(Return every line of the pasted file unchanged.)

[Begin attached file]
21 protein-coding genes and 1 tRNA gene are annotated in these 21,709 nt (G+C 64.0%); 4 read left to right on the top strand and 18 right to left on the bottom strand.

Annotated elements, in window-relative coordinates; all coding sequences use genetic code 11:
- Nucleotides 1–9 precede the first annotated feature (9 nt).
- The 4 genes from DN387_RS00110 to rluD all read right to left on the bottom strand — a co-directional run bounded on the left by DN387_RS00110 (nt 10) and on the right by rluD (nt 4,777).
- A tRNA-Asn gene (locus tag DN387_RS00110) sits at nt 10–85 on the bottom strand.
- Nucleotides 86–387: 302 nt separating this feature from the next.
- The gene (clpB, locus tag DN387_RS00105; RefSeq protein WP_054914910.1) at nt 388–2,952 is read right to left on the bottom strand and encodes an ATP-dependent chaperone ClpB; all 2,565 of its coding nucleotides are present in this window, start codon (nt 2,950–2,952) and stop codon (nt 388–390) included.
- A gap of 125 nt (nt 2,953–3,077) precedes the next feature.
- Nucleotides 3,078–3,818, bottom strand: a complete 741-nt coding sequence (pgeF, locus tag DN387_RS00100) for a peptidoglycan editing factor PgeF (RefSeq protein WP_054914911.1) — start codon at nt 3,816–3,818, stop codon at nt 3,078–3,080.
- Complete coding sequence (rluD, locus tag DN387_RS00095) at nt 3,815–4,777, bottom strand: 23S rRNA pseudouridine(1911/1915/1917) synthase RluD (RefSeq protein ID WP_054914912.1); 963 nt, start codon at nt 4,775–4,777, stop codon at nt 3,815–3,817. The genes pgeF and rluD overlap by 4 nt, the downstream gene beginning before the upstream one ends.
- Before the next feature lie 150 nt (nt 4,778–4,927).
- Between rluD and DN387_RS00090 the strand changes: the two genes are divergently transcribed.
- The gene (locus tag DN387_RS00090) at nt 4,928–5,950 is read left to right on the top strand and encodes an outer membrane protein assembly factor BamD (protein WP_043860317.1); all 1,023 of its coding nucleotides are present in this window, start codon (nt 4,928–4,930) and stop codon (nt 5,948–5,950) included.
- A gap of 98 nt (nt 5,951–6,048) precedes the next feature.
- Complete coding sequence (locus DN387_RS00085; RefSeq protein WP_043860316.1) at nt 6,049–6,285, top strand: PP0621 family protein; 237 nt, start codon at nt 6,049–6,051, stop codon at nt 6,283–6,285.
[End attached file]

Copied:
21 protein-coding genes and 1 tRNA gene are annotated in these 21,709 nt (G+C 64.0%); 4 read left to right on the top strand and 18 right to left on the bottom strand.

Annotated elements, in window-relative coordinates; all coding sequences use genetic code 11:
- Nucleotides 1–9 precede the first annotated feature (9 nt).
- The 4 genes from DN387_RS00110 to rluD all read right to left on the bottom strand — a co-directional run bounded on the left by DN387_RS00110 (nt 10) and on the right by rluD (nt 4,777).
- A tRNA-Asn gene (locus tag DN387_RS00110) sits at nt 10–85 on the bottom strand.
- Nucleotides 86–387: 302 nt separating this feature from the next.
- The gene (clpB, locus tag DN387_RS00105; RefSeq protein WP_054914910.1) at nt 388–2,952 is read right to left on the bottom strand and encodes an ATP-dependent chaperone ClpB; all 2,565 of its coding nucleotides are present in this window, start codon (nt 2,950–2,952) and stop codon (nt 388–390) included.
- A gap of 125 nt (nt 2,953–3,077) precedes the next feature.
- Nucleotides 3,078–3,818, bottom strand: a complete 741-nt coding sequence (pgeF, locus tag DN387_RS00100) for a peptidoglycan editing factor PgeF (RefSeq protein WP_054914911.1) — start codon at nt 3,816–3,818, stop codon at nt 3,078–3,080.
- Complete coding sequence (rluD, locus tag DN387_RS00095) at nt 3,815–4,777, bottom strand: 23S rRNA pseudouridine(1911/1915/1917) synthase RluD (RefSeq protein ID WP_054914912.1); 963 nt, start codon at nt 4,775–4,777, stop codon at nt 3,815–3,817. The genes pgeF and rluD overlap by 4 nt, the downstream gene beginning before the upstream one ends.
- Before the next feature lie 150 nt (nt 4,778–4,927).
- Between rluD and DN387_RS00090 the strand changes: the two genes are divergently transcribed.
- The gene (locus tag DN387_RS00090) at nt 4,928–5,950 is read left to right on the top strand and encodes an outer membrane protein assembly factor BamD (protein WP_043860317.1); all 1,023 of its coding nucleotides are present in this window, start codon (nt 4,928–4,930) and stop codon (nt 5,948–5,950) included.
- A gap of 98 nt (nt 5,951–6,048) precedes the next feature.
- Complete coding sequence (locus DN387_RS00085; RefSeq protein WP_043860316.1) at nt 6,049–6,285, top strand: PP0621 family protein; 237 nt, start codon at nt 6,049–6,051, stop codon at nt 6,283–6,285.